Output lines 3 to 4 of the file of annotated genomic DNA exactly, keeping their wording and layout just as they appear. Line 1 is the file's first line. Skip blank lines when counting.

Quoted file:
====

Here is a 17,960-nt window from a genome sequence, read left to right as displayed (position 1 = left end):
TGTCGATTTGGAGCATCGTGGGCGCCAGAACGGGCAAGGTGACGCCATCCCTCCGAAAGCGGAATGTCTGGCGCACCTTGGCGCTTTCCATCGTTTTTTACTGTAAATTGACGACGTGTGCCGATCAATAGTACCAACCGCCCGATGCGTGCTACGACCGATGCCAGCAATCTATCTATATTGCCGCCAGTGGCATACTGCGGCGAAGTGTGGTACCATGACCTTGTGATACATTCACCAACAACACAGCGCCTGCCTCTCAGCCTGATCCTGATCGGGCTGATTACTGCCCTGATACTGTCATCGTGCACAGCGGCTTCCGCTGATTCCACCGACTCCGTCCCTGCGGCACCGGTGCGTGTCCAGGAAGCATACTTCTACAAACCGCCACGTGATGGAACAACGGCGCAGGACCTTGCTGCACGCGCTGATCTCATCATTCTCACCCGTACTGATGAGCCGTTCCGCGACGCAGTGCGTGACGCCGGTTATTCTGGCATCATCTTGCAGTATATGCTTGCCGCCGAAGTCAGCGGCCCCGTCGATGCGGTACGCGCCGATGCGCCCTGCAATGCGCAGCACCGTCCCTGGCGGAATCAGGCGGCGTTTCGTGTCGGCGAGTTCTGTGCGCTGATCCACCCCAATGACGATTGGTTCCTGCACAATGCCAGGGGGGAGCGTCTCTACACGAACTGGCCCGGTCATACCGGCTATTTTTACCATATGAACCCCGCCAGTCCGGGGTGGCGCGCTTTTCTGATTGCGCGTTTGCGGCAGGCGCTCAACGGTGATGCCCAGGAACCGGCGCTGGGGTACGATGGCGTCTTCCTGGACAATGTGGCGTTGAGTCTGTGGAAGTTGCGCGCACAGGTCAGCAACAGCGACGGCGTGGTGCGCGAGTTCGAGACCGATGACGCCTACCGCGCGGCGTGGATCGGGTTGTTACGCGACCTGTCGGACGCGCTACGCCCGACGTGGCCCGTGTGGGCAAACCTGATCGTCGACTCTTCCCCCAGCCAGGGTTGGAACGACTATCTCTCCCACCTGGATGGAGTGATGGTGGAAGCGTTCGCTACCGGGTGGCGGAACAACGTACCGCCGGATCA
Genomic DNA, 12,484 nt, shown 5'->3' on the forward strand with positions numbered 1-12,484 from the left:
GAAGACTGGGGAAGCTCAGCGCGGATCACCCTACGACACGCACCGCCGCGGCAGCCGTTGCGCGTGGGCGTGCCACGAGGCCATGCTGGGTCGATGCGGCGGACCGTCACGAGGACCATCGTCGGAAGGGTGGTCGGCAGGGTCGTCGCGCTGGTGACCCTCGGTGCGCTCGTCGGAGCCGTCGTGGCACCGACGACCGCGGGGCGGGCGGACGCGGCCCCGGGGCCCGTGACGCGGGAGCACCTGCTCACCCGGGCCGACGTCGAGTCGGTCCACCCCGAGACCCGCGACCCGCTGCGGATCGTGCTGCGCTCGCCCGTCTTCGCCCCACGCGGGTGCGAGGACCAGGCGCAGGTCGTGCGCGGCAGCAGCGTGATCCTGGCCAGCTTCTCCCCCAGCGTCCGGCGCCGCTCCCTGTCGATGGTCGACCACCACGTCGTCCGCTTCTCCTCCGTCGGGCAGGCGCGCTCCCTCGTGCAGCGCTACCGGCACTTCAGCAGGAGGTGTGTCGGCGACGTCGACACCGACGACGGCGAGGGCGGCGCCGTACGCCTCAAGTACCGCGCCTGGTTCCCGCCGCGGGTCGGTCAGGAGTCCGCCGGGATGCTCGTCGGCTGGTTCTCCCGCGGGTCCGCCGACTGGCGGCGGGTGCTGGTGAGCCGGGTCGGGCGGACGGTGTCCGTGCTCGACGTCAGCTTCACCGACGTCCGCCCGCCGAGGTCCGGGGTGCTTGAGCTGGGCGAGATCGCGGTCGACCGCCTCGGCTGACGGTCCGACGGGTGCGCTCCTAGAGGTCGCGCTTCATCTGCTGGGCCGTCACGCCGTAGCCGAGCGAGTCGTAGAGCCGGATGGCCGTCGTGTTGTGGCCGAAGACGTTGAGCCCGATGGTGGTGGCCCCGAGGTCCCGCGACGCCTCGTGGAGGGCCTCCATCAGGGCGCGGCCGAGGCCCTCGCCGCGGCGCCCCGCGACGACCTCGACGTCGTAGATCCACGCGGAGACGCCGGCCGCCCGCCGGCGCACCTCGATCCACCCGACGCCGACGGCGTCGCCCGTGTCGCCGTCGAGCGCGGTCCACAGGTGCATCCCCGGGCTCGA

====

Genomic DNA, 12,484 nt, shown 5'->3' on the forward strand with positions numbered 1-12,484 from the left:
GAAGACTGGGGAAGCTCAGCGCGGATCACCCTACGACACGCACCGCCGCGGCAGCCGTTGCGCGTGGGCGTGCCACGAGGCCATGCTGGGTCGATGCGGCGGACCGTCACGAGGACCATCGTCGGAAGGGTGGTCGGCAGGGTCGTCGCGCTGGTGACCCTCGGTGCGCTCGTCGGAGCCGTCGTGGCACCGACGACCGCGGGGCGGGCGGACGCGGCCCCGGGGCCCGTGACGCGGGAGCACCTGCTCACCCGGGCCGACGTCGAGTCGGTCCACCCCGAGACCCGCGACCCGCTGCGGATCGTGCTGCGCTCGCCCGTCTTCGCCCCACGCGGGTGCGAGGACCAGGCGCAGGTCGTGCGCGGCAGCAGCGTGATCCTGGCCAGCTTCTCCCCCAGCGTCCGGCGCCGCTCCCTGTCGATGGTCGACCACCACGTCGTCCGCTTCTCCTCCGTCGGGCAGGCGCGCTCCCTCGTGCAGCGCTACCGGCACTTCAGCAGGAGGTGTGTCGGCGACGTCGACACCGACGACGGCGAGGGCGGCGCCGTACGCCTCAAGTACCGCGCCTGGTTCCCGCCGCGGGTCGGTCAGGAGTCCGCCGGGATGCTCGTCGGCTGGTTCTCCCGCGGGTCCGCCGACTGGCGGCGGGTGCTGGTGAGCCGGGTCGGGCGGACGGTGTCCGTGCTCGACGTCAGCTTCACCGACGTCCGCCCGCCGAGGTCCGGGGTGCTTGAGCTGGGCGAGATCGCGGTCGACCGCCTCGGCTGACGGTCCGACGGGTGCGCTCCTAGAGGTCGCGCTTCATCTGCTGGGCCGTCACGCCGTAGCCGAGCGAGTCGTAGAGCCGGATGGCCGTCGTGTTGTGGCCGAAGACGTTGAGCCCGATGGTGGTGGCCCCGAGGTCCCGCGACGCCTCGTGGAGGGCCTCCATCAGGGCGCGGCCGAGGCCCTCGCCGCGGCGCCCCGCGACGACCTCGACGTCGTAGATCCACGCGGAGACGCCGGCCGCCCGCCGGCGCACCTCGATCCACCCGACGCCGACGGCGTCGCCCGTGTCGCCGTCGAGCGCGGTCCACAGGTGCATCCCCGGGCTCGA